There is no Farmer Bill. It was a name the Community Foundation people thought would be fun and easy to market. They hired Mike Marcherek, a retired English teacher, to guide the kids around, explaining the ways of farming. He conveniently looked like Mr. Green Jeans from the old "Capt. Kangaroo" TV series, but this resemblance was lost on eight year-olds who never heard of the good Cap'n. and certainly not Mr. Green Jeans.
He always began the tour by saying, "Howdy Little Pardners, I'm Farmer Bill, and we're gonna take a look-see at the wonders of a living, working farm. We've got goats, and cows, and a couple of horses, and over there, we've a few sheep. And, woo-wee, you know we've got old Lou, our prize-winning pig. No question about that, and she needs a bath!" The kids, almost all raised by soccer moms and overworked dads, loved his easy-going, tongue-in-cheek shtick.
When there were no tours, Mike managed the coffee kiosk where Paul and I would rest after running a few miles around the property. He liked the kids well enough, but didn't know much about farming. He played the role, said 'yup', 'howdy,' and had the perfect one-leg-on-the-fence lean. With a few days of an nurtured beard, he could sell anyone he grew up in the middle of Illinois, all the while with a blade of hay between his teeth.
"You see it?" I asked Jason.
Cherise panicked. The stench of a fresh farm may have been too much, or seeing her precious sheep (all sheep, by her account, were, in some way, hers) in an incorrect state of hoof.
"We need to tell someone," she suggested.
"Sure we do. Mike already knows," Jason said, "Hey, Farmer Bill, whatcha know 'bout these sheep?"
"What about them? They smell bad, don't bite, and… And that's about it. Aren't you too old for the farm tour?" Mike called back from the coffee kiosk.
"No, Mike. The hooves are wrong."
"Say what? What do you know about sheep? You grew up in the burbs." Mike said, though, he himself grew up in nearby Laderville, voted by American News and World Chronicle as one of most beautiful suburbs in the USA.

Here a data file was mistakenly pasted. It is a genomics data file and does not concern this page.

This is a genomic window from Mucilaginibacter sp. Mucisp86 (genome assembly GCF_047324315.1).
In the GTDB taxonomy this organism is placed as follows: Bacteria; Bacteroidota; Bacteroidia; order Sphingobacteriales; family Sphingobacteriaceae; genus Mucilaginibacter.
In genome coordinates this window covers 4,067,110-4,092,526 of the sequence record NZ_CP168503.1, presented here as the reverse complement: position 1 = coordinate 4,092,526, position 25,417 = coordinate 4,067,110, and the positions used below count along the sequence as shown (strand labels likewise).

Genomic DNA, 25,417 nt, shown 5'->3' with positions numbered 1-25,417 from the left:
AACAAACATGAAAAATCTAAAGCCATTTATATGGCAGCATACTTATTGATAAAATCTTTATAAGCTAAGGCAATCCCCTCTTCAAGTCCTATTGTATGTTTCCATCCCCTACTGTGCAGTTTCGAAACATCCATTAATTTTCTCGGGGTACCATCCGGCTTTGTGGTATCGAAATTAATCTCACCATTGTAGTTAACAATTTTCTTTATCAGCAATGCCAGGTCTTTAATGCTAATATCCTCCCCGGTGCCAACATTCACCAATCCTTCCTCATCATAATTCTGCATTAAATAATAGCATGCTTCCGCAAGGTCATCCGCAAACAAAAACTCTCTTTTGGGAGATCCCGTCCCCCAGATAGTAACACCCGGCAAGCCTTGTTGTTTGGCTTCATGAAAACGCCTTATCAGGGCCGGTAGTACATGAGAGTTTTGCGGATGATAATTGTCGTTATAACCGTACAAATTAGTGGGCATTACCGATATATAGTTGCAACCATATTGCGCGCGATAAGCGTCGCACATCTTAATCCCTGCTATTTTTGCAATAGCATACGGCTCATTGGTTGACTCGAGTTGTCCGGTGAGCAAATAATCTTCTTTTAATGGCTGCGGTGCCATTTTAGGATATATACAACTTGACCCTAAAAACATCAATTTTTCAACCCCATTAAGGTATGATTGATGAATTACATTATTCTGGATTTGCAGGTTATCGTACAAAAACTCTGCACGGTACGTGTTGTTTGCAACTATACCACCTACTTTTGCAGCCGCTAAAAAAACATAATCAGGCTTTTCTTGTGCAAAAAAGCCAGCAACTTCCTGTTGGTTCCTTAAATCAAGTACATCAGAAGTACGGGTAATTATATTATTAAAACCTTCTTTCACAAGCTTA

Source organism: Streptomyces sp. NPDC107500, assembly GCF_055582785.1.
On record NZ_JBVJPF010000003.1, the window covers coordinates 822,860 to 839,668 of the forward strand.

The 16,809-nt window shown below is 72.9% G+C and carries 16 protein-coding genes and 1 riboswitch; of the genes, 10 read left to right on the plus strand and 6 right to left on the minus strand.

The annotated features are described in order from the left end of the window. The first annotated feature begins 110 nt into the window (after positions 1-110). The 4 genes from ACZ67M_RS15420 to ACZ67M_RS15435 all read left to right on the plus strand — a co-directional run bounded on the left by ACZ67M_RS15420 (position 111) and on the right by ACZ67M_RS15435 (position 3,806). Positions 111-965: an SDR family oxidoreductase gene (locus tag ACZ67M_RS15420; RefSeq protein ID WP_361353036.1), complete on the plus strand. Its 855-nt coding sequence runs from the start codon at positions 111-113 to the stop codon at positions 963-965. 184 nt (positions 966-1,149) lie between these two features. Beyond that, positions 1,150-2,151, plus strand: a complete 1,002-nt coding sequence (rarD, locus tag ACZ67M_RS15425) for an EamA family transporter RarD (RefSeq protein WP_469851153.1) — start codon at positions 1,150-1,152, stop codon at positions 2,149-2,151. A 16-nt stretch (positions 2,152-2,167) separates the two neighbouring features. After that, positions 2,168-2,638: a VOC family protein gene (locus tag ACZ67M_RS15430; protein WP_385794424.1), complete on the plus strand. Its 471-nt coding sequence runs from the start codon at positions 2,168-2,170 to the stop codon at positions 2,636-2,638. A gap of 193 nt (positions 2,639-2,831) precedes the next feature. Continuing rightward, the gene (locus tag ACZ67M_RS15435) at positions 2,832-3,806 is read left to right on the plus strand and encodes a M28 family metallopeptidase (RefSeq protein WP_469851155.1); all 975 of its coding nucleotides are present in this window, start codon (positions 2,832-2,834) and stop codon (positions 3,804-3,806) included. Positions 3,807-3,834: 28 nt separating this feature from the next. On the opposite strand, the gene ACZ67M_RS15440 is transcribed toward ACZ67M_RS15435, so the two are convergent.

"See for yourself."
Water tastes great after a hard six miles. Jason's the better runner, with a 37-minute 10K under his belt. That's pretty good at 40. He's barely 40, but no longer 39. Me? I'm just a 45-minute plugger. We run just once a week together as a result. I run hard, he runs easy, and it evens out.
The farm's a good place to begin and end the run. A system of crushed rock trails reaches out from it. Tuesday mornings have worked out well for us mostly. Good jobs let us work from home half the time, and these are the perks. We hit the trail at 10 a.m., run until almost 11, then kick back until around noon. A quick, early lunch, and back to work. We've been at this a few years, and never really noticed the sheep before.
Cherise worked the kiosk with Mike. Kids would come through, and Mike would don his Farmer Bill hat, and go off to the farm tour. Cherise took over the kiosk, pouring coffee, Pepsi, and Slushies. This was a hobby job for her. Her husband, Marty, was an engineer for HighwaySoft. Good money. For her, this was fun, and fed her sheep need.
"Weird," Mike said, not sure what else to say.
Cherise began a diatribe about hooves, and why sheep are more advanced animals than commonly given credit.
"Smarter than dolphins, that's for sure," going on that they came from similar genetic pools, and the sheep evolved more than the dolphins by surviving on dry land, while the dolphins remained waterbound. I could have pointed out worms and rats live on dry land too, but she was not the sort to listen.
"Merinos. That's what these are. That's a type of sheep. The best kind," said Cherise. "Good looking coats. Great wool. They can remember other sheep too. I have a sweater of super fine merino wool…" She kept talking, forgetting that we had four sheep with their hooves on wrong.
Mike was on his cell, trying to explain to the CEO of the farm what was going on.
"Listen, I'm not sure what to tell you. The hooves are pointing the other way. No. No. This isn't possible. Hooves are stationary. They should not move," he explained with the patronizing tone of a seventh grade science teacher.
We went to the gate to meet the CEO and his assistant, and when came back, the hooves were fine, just like they were the day before.
"Rich, the hooves were…" Mike trailed off. It was pointless. What could he say?
Rich Lanier, the CEO, and former rural veterinarian, looked at the ground, and noticed the pattern in the dust, "These prints are out of sequence. They switch directions. See. Here. Good catch. Thanks."
After his assistant took a few pictures, Rich said, "It's my birthday. I'm taking the rest of the day off. There's nothing to do here."